three boxes while medium supers are
                                                   an intermediate size. Both are used by
                                                   beekeepers to collecte honey from the
                                                   bees.
                                                 • Brood boxes are the larger of the three
                                                   boxes and this is where the brood are
                                                   produced
                       Show video titled: Honey, I’m Home (2 minutes)

                           •   Honey is produced by the worker bees.
                                  o Nectar is collected by worker bees.
                                          Nectar is regurgitated into the comb
                                          Once in the comb the honey must reach a
                                             specific moisture content to be honey.
                                                • A worker bee, in addition to cooling
                                                     the hive, will flap its wings to speed
                                                     up the drying process.
                                                • Once the process has been
                                                     accomplished they will cap over the
                                                     honey.
                       Show video titled: Show Me the Honey
REVIEW
Review questions   Questions for review
                   Objective 1:
                      1. What percentage of the world’s food supply is dependant on
                          bees?
                      2. How many bees make up an average hive during pollination
                          season?
                      3. What are the four items worker bees are collecting when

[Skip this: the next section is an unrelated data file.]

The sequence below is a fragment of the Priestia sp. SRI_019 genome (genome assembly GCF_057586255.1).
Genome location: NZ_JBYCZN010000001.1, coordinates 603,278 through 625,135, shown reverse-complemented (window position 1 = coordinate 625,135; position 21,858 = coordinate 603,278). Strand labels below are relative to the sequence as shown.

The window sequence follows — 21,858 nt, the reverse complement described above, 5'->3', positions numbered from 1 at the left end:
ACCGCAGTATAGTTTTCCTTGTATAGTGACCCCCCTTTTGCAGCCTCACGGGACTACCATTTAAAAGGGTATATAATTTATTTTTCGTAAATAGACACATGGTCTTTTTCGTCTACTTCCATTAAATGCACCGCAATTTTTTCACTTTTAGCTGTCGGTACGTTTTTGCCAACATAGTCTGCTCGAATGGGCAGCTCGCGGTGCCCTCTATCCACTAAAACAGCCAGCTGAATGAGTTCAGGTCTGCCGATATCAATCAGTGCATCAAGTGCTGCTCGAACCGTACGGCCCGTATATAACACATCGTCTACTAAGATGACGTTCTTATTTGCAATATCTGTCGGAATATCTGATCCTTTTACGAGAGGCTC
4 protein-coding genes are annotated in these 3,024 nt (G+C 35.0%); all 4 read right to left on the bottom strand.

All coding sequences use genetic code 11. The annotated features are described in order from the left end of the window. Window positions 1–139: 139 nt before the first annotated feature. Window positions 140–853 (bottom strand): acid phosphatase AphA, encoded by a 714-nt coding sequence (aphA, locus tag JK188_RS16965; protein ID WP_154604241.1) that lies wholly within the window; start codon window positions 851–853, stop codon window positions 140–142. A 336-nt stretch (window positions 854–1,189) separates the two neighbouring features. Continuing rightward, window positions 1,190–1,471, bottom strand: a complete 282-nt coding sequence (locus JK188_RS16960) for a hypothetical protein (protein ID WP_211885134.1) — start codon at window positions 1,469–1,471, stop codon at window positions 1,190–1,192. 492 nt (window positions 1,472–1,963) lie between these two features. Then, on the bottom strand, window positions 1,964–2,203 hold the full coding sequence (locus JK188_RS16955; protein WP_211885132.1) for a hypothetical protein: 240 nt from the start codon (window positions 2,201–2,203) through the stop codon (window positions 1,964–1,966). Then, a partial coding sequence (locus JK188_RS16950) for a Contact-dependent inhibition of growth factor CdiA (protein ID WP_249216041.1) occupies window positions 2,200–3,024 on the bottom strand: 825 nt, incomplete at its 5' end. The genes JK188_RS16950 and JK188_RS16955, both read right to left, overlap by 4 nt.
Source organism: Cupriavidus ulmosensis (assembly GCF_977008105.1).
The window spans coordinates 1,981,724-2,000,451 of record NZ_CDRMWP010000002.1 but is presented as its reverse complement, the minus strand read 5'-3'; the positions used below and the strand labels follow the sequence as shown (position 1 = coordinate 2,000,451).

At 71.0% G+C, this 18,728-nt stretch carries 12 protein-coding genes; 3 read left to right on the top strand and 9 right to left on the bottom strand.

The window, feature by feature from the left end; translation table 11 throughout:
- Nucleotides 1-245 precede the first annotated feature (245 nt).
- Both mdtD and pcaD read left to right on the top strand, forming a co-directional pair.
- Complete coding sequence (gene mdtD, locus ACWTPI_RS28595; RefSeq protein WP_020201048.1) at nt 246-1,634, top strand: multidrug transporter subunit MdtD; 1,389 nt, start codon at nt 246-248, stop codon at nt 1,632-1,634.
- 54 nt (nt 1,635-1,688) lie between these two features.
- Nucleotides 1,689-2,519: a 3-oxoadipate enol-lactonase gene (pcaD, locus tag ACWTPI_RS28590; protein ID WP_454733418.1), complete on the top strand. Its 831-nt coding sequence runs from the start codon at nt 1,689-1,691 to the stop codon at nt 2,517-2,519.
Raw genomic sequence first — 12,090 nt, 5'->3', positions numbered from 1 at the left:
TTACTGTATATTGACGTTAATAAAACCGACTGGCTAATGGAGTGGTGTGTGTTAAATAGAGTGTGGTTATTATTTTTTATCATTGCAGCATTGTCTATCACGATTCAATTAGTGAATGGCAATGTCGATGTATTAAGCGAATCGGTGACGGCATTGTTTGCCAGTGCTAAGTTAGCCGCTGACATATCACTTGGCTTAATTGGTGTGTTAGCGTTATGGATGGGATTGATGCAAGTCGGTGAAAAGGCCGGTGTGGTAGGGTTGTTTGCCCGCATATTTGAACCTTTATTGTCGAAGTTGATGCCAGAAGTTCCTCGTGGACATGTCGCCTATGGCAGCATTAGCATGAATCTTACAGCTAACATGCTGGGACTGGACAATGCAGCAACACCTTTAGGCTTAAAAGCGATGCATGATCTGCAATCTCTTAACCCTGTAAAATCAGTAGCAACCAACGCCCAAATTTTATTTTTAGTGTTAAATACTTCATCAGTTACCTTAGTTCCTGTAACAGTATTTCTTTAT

they are away from the hive? Why is each item important
                          and what is its use?
                   Objective 2:
                      4. What bee breed is native to the United States?
                      5. List or discuss at least two reasons why African honey bees
                          are unwanted in the United States.
                      6. What is one goal of research that is being conducted on
                          African honey bees.
                   Objective 3:
                      7. What are the three types of bee that make up a colony and
                          what are their major “jobs” in the hive?
                      8. How can one tell the difference between the worker bee and
                          the male bee?
                      9. List what the term swarm means and one reason a hive may
                          swarm.
                   Objective 4:
                      10. What is a comb and what is stored in the comb?
                      11. How does the process of worker bees flapping their wings, at
                          the front of the hive or flapping their wings at the comb
                          cells, effect honey production.
                      12. How could a beekeeper tell when honey is ready to be
                          harvested?
CREDITS            Producer
                   Andrew Thoron

                   Editors
                   Dr. James Ellis
                   Dr. Brian Myers

				
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Description: Course University of Florida Genetics Lesson Honey Bee Bees wax